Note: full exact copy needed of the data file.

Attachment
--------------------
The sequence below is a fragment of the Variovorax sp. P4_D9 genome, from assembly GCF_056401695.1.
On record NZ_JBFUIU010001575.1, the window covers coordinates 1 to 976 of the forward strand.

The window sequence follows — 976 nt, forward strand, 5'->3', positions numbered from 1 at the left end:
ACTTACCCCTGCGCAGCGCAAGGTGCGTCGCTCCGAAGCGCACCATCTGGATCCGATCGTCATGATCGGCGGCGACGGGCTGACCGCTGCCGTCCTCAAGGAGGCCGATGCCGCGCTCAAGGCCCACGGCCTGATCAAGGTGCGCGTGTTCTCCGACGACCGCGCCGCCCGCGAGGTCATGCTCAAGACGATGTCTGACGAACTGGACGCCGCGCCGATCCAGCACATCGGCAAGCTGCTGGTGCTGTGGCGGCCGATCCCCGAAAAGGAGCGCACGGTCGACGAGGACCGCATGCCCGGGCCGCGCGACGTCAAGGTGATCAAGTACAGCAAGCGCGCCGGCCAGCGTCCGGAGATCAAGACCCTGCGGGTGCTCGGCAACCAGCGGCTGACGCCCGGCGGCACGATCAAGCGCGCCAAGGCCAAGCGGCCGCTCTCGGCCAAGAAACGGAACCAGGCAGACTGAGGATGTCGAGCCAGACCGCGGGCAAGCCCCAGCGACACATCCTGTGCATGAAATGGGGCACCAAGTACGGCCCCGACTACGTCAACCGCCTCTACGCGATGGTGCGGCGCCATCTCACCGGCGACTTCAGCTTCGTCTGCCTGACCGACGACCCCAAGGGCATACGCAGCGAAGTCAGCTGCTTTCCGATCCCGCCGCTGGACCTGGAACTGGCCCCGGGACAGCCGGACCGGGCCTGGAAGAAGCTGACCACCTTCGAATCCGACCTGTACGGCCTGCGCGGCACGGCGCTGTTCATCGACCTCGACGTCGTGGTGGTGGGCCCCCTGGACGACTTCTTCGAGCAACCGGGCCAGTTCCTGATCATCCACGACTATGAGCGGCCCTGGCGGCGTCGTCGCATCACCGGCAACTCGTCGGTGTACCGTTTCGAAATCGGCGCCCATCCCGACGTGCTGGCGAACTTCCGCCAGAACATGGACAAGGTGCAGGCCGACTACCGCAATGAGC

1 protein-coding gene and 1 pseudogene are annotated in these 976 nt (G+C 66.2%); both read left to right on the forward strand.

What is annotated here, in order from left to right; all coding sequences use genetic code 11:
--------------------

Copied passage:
The sequence below is a fragment of the Variovorax sp. P4_D9 genome, from assembly GCF_056401695.1.
On record NZ_JBFUIU010001575.1, the window covers coordinates 1 to 976 of the forward strand.

The window sequence follows — 976 nt, forward strand, 5'->3', positions numbered from 1 at the left end:
ACTTACCCCTGCGCAGCGCAAGGTGCGTCGCTCCGAAGCGCACCATCTGGATCCGATCGTCATGATCGGCGGCGACGGGCTGACCGCTGCCGTCCTCAAGGAGGCCGATGCCGCGCTCAAGGCCCACGGCCTGATCAAGGTGCGCGTGTTCTCCGACGACCGCGCCGCCCGCGAGGTCATGCTCAAGACGATGTCTGACGAACTGGACGCCGCGCCGATCCAGCACATCGGCAAGCTGCTGGTGCTGTGGCGGCCGATCCCCGAAAAGGAGCGCACGGTCGACGAGGACCGCATGCCCGGGCCGCGCGACGTCAAGGTGATCAAGTACAGCAAGCGCGCCGGCCAGCGTCCGGAGATCAAGACCCTGCGGGTGCTCGGCAACCAGCGGCTGACGCCCGGCGGCACGATCAAGCGCGCCAAGGCCAAGCGGCCGCTCTCGGCCAAGAAACGGAACCAGGCAGACTGAGGATGTCGAGCCAGACCGCGGGCAAGCCCCAGCGACACATCCTGTGCATGAAATGGGGCACCAAGTACGGCCCCGACTACGTCAACCGCCTCTACGCGATGGTGCGGCGCCATCTCACCGGCGACTTCAGCTTCGTCTGCCTGACCGACGACCCCAAGGGCATACGCAGCGAAGTCAGCTGCTTTCCGATCCCGCCGCTGGACCTGGAACTGGCCCCGGGACAGCCGGACCGGGCCTGGAAGAAGCTGACCACCTTCGAATCCGACCTGTACGGCCTGCGCGGCACGGCGCTGTTCATCGACCTCGACGTCGTGGTGGTGGGCCCCCTGGACGACTTCTTCGAGCAACCGGGCCAGTTCCTGATCATCCACGACTATGAGCGGCCCTGGCGGCGTCGTCGCATCACCGGCAACTCGTCGGTGTACCGTTTCGAAATCGGCGCCCATCCCGACGTGCTGGCGAACTTCCGCCAGAACATGGACAAGGTGCAGGCCGACTACCGCAATGAGC

1 protein-coding gene and 1 pseudogene are annotated in these 976 nt (G+C 66.2%); both read left to right on the forward strand.

What is annotated here, in order from left to right; all coding sequences use genetic code 11: